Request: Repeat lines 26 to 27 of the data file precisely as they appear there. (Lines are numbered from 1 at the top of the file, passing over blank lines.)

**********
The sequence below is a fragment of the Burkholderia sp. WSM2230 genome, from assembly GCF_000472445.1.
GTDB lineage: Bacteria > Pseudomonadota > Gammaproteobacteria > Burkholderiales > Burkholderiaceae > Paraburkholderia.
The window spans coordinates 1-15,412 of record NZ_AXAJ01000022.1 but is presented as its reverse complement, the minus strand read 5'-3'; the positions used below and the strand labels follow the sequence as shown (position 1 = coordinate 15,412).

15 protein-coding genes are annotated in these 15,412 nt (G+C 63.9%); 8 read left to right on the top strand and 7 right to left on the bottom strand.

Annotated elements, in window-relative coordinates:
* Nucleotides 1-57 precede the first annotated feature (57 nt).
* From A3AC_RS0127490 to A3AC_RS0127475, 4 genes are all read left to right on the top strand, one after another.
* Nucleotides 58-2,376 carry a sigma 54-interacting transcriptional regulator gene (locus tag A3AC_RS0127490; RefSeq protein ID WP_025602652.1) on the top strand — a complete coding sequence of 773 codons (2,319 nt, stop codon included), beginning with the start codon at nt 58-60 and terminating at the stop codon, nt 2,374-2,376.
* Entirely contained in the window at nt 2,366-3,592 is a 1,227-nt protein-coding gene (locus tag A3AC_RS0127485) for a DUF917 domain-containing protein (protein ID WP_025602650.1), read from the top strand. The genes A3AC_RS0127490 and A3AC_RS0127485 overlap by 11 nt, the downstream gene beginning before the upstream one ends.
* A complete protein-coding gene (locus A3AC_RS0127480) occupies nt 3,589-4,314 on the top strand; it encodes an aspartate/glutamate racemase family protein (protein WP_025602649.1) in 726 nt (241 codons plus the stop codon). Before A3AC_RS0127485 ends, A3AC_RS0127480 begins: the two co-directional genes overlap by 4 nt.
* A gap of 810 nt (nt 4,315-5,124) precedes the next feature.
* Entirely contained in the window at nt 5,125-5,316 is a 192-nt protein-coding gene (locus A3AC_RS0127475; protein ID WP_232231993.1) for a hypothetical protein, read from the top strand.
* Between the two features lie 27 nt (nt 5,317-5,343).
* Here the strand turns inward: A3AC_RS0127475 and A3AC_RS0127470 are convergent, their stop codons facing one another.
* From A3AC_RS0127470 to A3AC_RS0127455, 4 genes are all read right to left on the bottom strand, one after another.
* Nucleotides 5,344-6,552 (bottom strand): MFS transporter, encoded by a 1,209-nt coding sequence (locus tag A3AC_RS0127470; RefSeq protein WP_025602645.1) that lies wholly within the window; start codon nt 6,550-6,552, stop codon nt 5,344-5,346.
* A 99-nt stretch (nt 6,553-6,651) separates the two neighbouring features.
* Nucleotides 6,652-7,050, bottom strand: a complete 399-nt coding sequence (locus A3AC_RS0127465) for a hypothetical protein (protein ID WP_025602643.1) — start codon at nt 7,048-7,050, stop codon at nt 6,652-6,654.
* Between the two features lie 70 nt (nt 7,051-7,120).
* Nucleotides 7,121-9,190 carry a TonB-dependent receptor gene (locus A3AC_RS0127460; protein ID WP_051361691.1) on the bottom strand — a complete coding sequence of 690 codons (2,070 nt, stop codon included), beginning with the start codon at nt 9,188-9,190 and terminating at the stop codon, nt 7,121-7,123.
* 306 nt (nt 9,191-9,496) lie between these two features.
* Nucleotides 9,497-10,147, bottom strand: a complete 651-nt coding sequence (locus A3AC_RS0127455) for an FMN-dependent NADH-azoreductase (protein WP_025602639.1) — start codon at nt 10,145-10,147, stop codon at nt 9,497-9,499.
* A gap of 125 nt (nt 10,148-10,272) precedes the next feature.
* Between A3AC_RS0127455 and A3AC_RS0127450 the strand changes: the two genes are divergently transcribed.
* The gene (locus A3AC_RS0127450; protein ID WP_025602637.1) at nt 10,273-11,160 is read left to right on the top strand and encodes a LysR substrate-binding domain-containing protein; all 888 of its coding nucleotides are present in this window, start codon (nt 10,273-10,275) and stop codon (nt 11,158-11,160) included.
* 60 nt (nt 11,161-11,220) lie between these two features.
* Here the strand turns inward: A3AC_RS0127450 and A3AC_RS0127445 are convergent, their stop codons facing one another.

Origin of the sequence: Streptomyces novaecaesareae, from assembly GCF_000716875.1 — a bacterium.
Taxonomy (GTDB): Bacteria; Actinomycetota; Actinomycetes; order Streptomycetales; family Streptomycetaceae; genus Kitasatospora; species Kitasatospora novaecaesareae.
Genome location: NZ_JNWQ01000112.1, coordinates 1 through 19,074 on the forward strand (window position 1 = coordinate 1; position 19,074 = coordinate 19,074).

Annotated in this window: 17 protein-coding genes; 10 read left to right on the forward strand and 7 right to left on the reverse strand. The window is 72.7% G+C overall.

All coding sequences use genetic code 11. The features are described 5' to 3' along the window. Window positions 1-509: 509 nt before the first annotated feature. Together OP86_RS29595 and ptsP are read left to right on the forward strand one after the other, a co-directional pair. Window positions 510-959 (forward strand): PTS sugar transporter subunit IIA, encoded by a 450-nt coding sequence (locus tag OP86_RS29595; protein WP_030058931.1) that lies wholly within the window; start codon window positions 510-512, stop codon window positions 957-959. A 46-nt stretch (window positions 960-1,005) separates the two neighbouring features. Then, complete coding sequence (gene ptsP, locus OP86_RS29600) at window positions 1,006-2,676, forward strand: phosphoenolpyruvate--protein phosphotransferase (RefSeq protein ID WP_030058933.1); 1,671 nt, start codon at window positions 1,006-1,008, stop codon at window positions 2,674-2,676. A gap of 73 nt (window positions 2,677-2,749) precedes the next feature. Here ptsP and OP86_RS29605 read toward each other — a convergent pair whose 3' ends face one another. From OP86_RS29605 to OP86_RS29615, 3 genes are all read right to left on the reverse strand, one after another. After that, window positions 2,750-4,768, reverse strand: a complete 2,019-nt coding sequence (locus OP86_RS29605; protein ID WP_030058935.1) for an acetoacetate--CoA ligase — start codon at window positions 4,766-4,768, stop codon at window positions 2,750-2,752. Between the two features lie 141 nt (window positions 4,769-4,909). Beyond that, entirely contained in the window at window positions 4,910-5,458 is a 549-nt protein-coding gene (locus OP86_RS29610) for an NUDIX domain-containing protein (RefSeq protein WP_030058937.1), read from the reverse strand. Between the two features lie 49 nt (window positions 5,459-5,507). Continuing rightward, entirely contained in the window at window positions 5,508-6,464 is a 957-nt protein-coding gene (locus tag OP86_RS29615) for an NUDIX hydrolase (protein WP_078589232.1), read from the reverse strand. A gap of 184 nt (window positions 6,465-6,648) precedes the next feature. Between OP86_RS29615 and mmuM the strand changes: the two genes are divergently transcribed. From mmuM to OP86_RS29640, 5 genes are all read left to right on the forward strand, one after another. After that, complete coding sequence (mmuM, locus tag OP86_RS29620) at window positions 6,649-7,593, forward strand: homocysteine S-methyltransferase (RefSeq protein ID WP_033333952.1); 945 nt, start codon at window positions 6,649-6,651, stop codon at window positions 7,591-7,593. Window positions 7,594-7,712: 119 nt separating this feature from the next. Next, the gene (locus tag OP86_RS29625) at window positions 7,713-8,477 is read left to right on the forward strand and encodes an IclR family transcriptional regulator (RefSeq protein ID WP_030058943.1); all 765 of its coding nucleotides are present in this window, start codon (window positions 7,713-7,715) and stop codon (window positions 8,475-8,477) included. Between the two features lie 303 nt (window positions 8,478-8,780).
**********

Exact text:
* 60 nt (nt 11,161-11,220) lie between these two features.
* Here the strand turns inward: A3AC_RS0127450 and A3AC_RS0127445 are convergent, their stop codons facing one another.